Publication: Research - peer-review › Journal article – Annual report year: 1995
We present experimental and theoretical results for the conductance and mechanical properties of atom-sized wires between two metals. The experimental part is based on measurements with a scanning tunneling microscope (STM) where a point contact is created by indenting the tip into a gold surface. When the tip is retracted, a 10-20 Angstrom long nanowire is formed. Our measurements of the conductance of nanowires show clear signs of a quantization in units of 2e(2)/h. The scatter around the integer values increases considerably with the number of quanta, and typically it is not possible to observe more than up to four quanta in these experiments. A detailed discussion is given of the statistical methods used in the analysis of the experimental data. The theoretical part of the paper addresses some questions posed by the experiment: Why can conductance quantization be observed, what is the origin of the scatter in the experimental data, and what is the origin of the scaling of the scattering with the number of conductance quanta? The theoretical discussion is based on a free-electron-like model where scattering from the boundary of the nanowire is included. The configurations of the nanowires are deduced from molecular dynamics simulations, which also give information about the mechanical properties of the system. We show that such a model can account semiquantitatively for several of the observed effects. One of the main conclusions of the theoretical analysis is that,; due to the plastic deformation of the nanowires formed by the STM, the typical length scale of the variations in the shape of the boundary is not an atomic radius but rather bye times that value. This is the reason why scattering is sufficiently small to make conductance quantization observable by STM.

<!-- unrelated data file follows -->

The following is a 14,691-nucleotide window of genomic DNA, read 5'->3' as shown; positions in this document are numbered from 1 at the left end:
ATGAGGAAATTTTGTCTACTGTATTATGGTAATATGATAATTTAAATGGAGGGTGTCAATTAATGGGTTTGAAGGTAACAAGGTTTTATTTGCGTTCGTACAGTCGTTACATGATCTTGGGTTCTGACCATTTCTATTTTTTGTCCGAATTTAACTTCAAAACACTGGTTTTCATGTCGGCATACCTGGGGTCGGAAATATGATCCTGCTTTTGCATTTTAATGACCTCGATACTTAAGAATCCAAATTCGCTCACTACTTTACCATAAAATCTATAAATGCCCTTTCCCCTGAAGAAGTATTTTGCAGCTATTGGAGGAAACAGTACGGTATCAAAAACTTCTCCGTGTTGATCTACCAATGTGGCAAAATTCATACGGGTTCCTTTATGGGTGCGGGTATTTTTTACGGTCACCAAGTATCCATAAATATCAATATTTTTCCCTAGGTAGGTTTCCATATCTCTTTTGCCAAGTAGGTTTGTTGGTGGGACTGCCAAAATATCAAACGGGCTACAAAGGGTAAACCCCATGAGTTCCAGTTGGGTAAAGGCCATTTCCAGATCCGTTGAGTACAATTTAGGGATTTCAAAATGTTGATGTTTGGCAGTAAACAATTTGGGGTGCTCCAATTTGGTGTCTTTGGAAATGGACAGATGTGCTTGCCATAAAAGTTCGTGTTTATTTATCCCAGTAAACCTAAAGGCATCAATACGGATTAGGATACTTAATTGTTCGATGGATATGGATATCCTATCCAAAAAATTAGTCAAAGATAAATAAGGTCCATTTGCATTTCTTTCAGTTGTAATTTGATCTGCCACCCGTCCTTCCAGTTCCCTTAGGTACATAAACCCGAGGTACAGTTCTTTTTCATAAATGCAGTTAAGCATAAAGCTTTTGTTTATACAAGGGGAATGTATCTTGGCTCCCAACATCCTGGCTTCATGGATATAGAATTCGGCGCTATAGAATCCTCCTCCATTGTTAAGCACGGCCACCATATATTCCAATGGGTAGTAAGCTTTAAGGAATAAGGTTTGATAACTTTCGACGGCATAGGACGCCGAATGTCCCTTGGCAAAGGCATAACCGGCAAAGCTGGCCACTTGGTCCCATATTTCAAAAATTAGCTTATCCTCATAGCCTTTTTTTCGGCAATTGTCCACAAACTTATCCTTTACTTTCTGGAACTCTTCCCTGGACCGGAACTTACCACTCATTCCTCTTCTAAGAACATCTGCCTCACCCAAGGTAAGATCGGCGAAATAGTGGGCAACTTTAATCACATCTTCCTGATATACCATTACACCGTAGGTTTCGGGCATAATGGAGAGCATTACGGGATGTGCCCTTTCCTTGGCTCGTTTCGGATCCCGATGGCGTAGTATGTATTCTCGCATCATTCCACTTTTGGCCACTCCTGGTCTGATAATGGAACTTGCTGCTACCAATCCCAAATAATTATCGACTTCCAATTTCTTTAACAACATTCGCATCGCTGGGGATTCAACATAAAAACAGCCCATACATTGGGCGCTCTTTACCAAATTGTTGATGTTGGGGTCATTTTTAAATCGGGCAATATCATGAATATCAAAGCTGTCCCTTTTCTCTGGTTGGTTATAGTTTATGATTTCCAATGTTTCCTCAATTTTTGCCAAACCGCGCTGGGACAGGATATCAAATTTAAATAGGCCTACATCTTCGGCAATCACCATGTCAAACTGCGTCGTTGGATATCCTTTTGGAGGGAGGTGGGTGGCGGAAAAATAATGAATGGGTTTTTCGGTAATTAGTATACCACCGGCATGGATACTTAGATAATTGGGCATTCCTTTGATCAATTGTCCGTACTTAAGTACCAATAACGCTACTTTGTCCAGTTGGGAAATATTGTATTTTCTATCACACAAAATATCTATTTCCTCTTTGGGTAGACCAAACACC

|Journal||Physical Review B Condensed Matter|
|State||Published - 1995|
Copyright (1995) by the American Physical Society.
|Citations||Web of Science® Times Cited: 241|
- ADHESION, TRANSPORT, SCALE, TRANSITION, POINT CONTACTS, SURFACES, BALLISTIC-RESISTANCE, SCANNING-TUNNELING-MICROSCOPY, STEPS, CONSTRICTIONS
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